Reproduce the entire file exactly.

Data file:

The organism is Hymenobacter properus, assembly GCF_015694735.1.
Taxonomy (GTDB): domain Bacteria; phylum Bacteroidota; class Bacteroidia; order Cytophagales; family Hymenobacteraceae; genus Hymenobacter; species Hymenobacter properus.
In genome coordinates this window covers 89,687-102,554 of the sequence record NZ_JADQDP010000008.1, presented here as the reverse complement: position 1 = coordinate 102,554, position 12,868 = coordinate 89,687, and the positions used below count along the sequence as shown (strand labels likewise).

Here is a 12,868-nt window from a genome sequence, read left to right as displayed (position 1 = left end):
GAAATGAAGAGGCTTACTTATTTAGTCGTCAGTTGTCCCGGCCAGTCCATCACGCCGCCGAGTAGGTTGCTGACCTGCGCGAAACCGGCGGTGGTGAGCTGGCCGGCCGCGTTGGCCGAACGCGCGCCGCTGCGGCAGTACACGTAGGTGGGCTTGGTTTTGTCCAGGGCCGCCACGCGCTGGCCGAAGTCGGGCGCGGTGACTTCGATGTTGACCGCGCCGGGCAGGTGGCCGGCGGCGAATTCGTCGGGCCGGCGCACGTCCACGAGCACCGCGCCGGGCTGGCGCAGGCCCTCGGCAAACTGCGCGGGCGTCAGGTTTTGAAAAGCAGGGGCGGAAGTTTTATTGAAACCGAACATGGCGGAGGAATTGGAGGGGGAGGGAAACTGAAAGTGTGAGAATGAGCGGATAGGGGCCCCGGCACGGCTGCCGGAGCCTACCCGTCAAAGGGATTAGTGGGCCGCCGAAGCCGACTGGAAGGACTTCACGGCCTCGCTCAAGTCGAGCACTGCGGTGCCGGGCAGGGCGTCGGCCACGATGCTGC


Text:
The organism is Hymenobacter properus, assembly GCF_015694735.1.
Taxonomy (GTDB): domain Bacteria; phylum Bacteroidota; class Bacteroidia; order Cytophagales; family Hymenobacteraceae; genus Hymenobacter; species Hymenobacter properus.
In genome coordinates this window covers 89,687-102,554 of the sequence record NZ_JADQDP010000008.1, presented here as the reverse complement: position 1 = coordinate 102,554, position 12,868 = coordinate 89,687, and the positions used below count along the sequence as shown (strand labels likewise).

Here is a 12,868-nt window from a genome sequence, read left to right as displayed (position 1 = left end):
GAAATGAAGAGGCTTACTTATTTAGTCGTCAGTTGTCCCGGCCAGTCCATCACGCCGCCGAGTAGGTTGCTGACCTGCGCGAAACCGGCGGTGGTGAGCTGGCCGGCCGCGTTGGCCGAACGCGCGCCGCTGCGGCAGTACACGTAGGTGGGCTTGGTTTTGTCCAGGGCCGCCACGCGCTGGCCGAAGTCGGGCGCGGTGACTTCGATGTTGACCGCGCCGGGCAGGTGGCCGGCGGCGAATTCGTCGGGCCGGCGCACGTCCACGAGCACCGCGCCGGGCTGGCGCAGGCCCTCGGCAAACTGCGCGGGCGTCAGGTTTTGAAAAGCAGGGGCGGAAGTTTTATTGAAACCGAACATGGCGGAGGAATTGGAGGGGGAGGGAAACTGAAAGTGTGAGAATGAGCGGATAGGGGCCCCGGCACGGCTGCCGGAGCCTACCCGTCAAAGGGATTAGTGGGCCGCCGAAGCCGACTGGAAGGACTTCACGGCCTCGCTCAAGTCGAGCACTGCGGTGCCGGGCAGGGCGTCGGCCACGATGCTGC